Three years ago at a Krallice show in New York, a band named Black Anvil took stage, struck an immense wall-shaking chord, and immediately captivated my unsuspecting ears with their hefty, head-crushing riffs. Unlike the post-progressive-neo-sludge-blueberry muffin-whatever I expected to accompany Krallice, Black Anvil was firmly grounded in the primal forms of extreme metal, somehow combining black, death, thrash, and doom without sounding like they’d spent the last decade huffing rubber cement and playing Celtic Frost records backwards. Imagine my further surprise when I found the group had their roots not in underground metal, but hardcore punk.
Yep, after the demise of hardcore act Kill Your Idols in 2007, three members formed Black Anvil that same year, releasing their first grimy romp-and-stomp throwdown Time Insults the Mind in 2008, only to sharpen their metallic edge with Relapse Records debut Triumvirate in 2010. Triumvirate was a mixed bag: I loved the original style, but it lacked the band’s live energy and felt a bit confused in the songwriting department. Looking back, Triumvirate merely served as a stylistic foothold, a foundation for the band to build something greater.
Four years in the making, Hail Death is that something greater. It simultaneously corrects the flaws of Triumvirate, incorporates new elements, and hones the songwriting. Gone are the awkward climaxes that never come: take “Seven Stars Unseen,” which, after about three minutes of blueball-inducing buildup, settles into a rollicking groove that feels utterly gigantic. Likewise, opener “Still Reborn” could be their strongest song yet, combining Watain-esque tremolos, classic rock solos, a raw rehearsal-room vibe (the shouted “one-two-three-four!” break before the air-guitar-worthy solo is one of my favorite metal moments this year), and hooky, subtly employed cleans that serve as a compelling counterpoint to Gary Bennett’s rasp. That’s right: clean vocals. Throughout Hail Death, their inclusion is sparse and tastefully done, setting Black Anvil apart in a scene wary of experimentation. The start of closer “Next Level Black,” for example, could be traditional doom before the tempo increases and harsh vocals enter. Gang vocals in the background of “Redemption Through Blood” and mysteriously titled “N” add another lovely garnish on an already enjoyable dish, while operatic wails in “Until the End” create a glorious I-survived-the-apocalypse vibe that meshes nicely with the melancholic clean picking.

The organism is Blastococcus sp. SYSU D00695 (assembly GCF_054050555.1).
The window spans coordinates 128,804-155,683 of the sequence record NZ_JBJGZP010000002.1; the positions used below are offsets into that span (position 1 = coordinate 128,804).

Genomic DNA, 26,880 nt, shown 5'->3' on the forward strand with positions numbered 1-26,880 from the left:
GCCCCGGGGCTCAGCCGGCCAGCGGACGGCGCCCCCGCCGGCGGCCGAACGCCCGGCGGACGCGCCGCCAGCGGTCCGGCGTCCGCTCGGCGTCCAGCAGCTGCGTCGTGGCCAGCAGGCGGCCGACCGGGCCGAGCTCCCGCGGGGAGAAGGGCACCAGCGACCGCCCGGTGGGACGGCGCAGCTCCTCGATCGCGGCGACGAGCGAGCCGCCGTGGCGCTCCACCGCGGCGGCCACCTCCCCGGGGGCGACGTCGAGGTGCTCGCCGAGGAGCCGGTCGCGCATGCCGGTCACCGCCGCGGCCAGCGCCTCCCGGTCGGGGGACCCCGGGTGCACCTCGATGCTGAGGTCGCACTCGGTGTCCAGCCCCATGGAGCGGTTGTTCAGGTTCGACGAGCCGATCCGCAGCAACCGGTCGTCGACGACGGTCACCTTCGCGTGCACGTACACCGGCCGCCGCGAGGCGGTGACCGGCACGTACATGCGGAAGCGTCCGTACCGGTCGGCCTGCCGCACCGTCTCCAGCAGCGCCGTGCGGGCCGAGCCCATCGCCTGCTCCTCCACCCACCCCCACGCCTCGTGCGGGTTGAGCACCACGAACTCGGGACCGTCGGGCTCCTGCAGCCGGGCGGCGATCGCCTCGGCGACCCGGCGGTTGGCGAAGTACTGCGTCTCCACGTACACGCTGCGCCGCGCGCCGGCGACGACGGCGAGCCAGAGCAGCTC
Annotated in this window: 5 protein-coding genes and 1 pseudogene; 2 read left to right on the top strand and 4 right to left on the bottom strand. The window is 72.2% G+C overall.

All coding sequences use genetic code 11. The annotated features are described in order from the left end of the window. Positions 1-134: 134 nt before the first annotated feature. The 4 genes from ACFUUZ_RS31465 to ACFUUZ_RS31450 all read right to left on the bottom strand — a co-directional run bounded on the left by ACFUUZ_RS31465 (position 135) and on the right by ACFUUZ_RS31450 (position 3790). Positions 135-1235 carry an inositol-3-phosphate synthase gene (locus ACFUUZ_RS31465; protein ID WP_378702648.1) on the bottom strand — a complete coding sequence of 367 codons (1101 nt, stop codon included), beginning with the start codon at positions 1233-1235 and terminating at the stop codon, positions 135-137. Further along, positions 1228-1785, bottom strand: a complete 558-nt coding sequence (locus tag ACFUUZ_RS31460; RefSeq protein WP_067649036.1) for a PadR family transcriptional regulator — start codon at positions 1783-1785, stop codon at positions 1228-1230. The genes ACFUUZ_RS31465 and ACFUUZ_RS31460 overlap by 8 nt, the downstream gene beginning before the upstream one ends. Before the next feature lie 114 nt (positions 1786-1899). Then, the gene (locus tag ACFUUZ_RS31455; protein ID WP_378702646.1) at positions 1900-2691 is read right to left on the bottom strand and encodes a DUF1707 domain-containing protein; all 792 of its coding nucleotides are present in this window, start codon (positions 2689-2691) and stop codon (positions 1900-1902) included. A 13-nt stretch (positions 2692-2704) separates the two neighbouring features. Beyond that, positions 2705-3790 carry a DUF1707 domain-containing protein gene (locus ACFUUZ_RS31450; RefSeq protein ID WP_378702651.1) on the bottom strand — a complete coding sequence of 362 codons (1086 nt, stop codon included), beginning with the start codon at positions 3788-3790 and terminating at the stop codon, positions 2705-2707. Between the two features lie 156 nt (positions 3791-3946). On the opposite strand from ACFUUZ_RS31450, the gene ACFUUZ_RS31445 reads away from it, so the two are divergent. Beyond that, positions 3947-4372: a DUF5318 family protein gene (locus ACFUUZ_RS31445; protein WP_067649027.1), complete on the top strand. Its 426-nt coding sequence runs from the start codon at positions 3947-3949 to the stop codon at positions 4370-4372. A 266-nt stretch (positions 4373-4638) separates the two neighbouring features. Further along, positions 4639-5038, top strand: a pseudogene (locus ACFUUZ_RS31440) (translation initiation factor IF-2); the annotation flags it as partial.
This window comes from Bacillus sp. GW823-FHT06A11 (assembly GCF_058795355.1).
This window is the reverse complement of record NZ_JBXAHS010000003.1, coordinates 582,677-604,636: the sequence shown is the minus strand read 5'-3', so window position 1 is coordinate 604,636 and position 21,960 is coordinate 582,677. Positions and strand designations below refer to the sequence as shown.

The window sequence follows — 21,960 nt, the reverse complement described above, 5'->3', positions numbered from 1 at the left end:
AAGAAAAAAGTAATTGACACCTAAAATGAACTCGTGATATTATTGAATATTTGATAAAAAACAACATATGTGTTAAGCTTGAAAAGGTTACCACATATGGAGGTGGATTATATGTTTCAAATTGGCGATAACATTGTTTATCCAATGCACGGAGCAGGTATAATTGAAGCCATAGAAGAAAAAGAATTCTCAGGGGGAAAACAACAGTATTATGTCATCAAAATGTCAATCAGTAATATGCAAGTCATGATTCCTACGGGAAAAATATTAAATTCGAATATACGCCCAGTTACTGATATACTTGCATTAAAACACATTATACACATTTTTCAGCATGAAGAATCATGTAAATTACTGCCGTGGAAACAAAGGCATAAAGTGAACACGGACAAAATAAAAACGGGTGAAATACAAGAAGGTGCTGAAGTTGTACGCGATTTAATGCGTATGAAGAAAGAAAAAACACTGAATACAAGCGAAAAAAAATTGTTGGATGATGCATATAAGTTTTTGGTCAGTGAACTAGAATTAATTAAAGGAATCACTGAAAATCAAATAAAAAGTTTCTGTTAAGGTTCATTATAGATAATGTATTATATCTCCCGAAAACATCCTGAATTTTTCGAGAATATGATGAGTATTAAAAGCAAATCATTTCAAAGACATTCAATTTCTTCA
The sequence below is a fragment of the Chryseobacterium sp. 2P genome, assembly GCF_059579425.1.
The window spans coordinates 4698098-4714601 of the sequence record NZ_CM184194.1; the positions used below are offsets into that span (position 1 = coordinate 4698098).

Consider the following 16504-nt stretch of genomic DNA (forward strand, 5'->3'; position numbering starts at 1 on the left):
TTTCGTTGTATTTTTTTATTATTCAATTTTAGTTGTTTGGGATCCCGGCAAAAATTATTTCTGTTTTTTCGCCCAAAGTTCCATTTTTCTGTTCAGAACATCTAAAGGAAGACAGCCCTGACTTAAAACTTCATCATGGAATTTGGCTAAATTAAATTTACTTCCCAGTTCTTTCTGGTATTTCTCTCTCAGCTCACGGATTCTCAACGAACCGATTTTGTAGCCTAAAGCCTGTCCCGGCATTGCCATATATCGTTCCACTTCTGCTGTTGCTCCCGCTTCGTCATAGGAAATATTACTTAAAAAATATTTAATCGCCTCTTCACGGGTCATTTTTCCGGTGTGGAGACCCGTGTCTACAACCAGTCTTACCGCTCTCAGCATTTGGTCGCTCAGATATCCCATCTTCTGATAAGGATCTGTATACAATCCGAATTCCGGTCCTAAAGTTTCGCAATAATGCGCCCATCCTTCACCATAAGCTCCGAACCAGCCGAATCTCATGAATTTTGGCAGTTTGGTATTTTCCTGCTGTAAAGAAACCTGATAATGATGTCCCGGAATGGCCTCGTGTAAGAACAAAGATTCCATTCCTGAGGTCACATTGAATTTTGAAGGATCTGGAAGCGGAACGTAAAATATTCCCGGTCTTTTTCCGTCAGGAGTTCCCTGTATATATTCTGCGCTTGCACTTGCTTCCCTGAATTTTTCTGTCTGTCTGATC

Then there’s that sinister twisted hook on “My Hate is Pure” and the loping woolly mammoth riff that closes “Redemption Through Blood” – all great moments, but there is one disclaimer. Simply put, this is a long fucking record. At 67 minutes with nine tracks (the shortest of which is just over five minutes), the ‘ah, fuck it’ attitude with regards to song lengths makes it a bit of chore to sit through, especially during flat moments like in “N.” On the flip side, the length does cultivate a grandiose feel that makes the highs feel even more climatic.
Luckily, the production is superb. All elements of the mix are clearly presented and pack a punch, and yet there’s still a sense of openness and distance to everything. The effect is an entrancing atmosphere, calling to mind rainy nighttime streets and stark urban decay. And let’s be honest for a second – at its core heavy metal is about escapism, and when those massive chords reverberate from my speakers, I can mentally depart my shitty South Carolina apartment and pretend I’m something other than a mid-twenties burnout who listens to Babymetal because apparently that’s what’s trendy these days. Maybe that’s why I enjoy this so much: whereas I lack any ambition, Black Anvil seem to have a fierce desire to grow and carve out their own sound when their peers seem content to endlessly emulate their forefathers. The result is a huge leap forward and a commendable, fully-realized end product. Let’s just hope we don’t have to wait four years for the next one.
Tracks to check: “Still Reborn,” “Redemption Through Blood,” and “Seven Stars Unseen”